I got a call from a friend late one evening. My friend was having one of those dark nights of the soul and was reaching out asking,”Will I ever be okay?”. I could hear in her voice the fear and in her tone the over-writing anger and self-hate that was making it very hard for the average person to connect with her. I know that place. When I am hurting, sad or feeling helpless, the last thing I want to do is let anyone know that. Instead I talk tough, push back on any encouragement that seems to be implying I’ve ever been in this place before and totally negate any positive or inspiration aspect of my tenacious will and willful life force. I did understand and everything in me wished I could just teleport myself to where she was and give her a big hug.
Instead, I suggested my favorite way to get through a dark night when it’s too late to visit a dog park (the best daytime way to deal with despair). I encouraged her to make a pot of tea and watch a Disney or light movie such as: Lilo & Stitch, Harry Potter (the first one) or Legally Blond. If I am really feeling sorry for myself, I ditch the tea and make a very big bowl of air popcorn with Bragg’s and Brewer’s yeast. I do think it is important to have a shelf of movies and chamomile tea on hand throughout the year.
We talked, and I knew I was still the only one on the phone, who had faith and confidence in her spirit and life force by the time we hung up. Still I knew I could not decide for her. She was going to have to find a path through the dark night. I wanted to call her the next day, but I thought it best to wait. Primarily, because I had spoken of my confidence and faith in her, and I did not want to sound wavering. It wasn’t until a few days out that I got and email from her saying she was feeling better.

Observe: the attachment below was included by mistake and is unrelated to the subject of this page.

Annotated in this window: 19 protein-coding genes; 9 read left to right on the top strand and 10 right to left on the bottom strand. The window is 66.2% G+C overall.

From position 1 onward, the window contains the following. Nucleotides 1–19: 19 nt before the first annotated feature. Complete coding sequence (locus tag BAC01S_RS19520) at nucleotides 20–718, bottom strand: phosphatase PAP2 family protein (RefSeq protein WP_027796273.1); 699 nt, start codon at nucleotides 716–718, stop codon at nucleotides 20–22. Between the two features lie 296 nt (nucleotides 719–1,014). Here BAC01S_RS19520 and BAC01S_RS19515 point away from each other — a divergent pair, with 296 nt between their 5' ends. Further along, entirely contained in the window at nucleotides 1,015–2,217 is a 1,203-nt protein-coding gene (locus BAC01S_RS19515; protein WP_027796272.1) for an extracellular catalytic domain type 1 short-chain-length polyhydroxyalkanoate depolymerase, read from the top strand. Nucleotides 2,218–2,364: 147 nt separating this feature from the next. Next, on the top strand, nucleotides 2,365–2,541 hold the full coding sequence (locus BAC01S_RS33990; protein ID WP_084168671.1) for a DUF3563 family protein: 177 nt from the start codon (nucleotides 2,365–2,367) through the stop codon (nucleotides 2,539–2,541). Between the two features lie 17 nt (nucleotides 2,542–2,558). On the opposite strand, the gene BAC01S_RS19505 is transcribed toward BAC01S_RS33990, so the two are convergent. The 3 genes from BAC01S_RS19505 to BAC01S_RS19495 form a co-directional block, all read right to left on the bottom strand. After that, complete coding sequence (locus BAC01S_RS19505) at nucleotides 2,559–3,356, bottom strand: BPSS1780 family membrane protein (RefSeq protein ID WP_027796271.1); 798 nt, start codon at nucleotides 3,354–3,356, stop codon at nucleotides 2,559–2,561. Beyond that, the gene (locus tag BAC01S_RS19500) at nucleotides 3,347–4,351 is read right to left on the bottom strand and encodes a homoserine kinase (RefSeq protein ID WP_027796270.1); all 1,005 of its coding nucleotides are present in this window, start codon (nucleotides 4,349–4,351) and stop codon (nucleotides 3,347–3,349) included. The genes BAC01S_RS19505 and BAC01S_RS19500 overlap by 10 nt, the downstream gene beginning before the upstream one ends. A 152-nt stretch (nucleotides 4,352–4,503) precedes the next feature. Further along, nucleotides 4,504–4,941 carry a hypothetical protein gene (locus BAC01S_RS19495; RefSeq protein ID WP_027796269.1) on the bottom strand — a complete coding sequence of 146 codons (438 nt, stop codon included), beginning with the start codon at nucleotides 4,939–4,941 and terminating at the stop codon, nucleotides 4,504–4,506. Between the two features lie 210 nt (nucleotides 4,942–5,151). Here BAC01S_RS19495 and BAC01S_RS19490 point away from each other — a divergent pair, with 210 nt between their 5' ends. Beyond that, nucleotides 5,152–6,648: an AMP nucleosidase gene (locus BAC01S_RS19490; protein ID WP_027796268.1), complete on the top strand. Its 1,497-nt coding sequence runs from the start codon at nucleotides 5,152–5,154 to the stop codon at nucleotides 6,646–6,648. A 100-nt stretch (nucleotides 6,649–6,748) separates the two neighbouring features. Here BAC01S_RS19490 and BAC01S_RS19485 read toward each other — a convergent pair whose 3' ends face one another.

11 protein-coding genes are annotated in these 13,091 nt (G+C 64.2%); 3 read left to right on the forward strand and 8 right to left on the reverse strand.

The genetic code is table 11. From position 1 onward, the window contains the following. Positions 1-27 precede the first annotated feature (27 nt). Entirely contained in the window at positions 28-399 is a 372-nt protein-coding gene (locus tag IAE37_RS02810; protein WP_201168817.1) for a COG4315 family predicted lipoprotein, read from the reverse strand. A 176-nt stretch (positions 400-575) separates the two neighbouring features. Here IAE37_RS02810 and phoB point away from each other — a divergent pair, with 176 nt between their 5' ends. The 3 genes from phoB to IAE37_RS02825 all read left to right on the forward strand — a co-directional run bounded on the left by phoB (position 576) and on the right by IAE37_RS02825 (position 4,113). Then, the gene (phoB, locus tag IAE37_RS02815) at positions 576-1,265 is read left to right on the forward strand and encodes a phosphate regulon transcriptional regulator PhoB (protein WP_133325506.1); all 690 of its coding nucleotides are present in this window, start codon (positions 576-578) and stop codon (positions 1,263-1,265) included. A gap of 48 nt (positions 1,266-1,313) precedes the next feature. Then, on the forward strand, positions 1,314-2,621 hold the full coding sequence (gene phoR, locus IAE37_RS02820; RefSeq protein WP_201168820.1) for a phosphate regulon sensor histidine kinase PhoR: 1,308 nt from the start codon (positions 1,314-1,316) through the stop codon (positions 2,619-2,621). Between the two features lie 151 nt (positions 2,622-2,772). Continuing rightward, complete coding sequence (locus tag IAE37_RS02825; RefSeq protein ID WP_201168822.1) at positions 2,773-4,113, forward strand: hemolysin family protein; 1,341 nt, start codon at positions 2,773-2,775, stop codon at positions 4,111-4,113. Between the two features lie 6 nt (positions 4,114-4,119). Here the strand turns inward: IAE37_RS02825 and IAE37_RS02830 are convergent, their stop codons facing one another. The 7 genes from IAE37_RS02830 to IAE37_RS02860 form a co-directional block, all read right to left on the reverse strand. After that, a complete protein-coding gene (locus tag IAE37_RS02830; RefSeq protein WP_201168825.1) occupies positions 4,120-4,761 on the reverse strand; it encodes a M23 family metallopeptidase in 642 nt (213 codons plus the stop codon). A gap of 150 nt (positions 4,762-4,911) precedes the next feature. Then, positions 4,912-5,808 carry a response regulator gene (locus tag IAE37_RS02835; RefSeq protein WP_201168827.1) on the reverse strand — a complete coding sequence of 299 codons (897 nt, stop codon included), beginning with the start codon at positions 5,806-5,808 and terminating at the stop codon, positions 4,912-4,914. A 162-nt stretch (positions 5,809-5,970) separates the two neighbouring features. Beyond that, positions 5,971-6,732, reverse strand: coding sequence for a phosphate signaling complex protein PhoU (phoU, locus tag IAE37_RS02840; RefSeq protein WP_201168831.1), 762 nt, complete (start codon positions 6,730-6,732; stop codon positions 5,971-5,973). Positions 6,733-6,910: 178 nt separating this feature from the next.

Having been a mental health professional for many years, and a mental health client before that, I know the drill. Set up a contract, “I promise not to kill myself.” Personally, I never liked that concept. For me the best words I ever heard on the other end of the line when I wanted to kill myself were, “It is your choice. I even understand why you are thinking of quitting, but I personally hope you don’t make that choice.” The power of someone giving me the choice and believing in me to make the best choice, that was amazing. I really got that I could choose. Suddenly I had power. Before that moment, I had felt helpless and powerless.
It is hard to let someone choose. Whether it’s as life or death as suicide or watching someone choose to stay in a horrible job that they are slowly letting take the joy from them, it is hard to let them choose. Still I am a big believer in holding people as able. In my own life experience I did not really understand joy until I understood choice. The idea that it is never the hand you are dealt that gives you joy or any feeling for that matter. You get to decide how you respond to the circumstances of your life and you get to make that decision over and over. meaning you can make it differently. That is powerful.
The most loving and caring thing anyone has ever done for me is holding me as able. Believing in my ability to choose life even when I did not. Sure I still have my dark nights that’s why I always have tea and movies on standby as well as friend who remind me I am able. I can choose!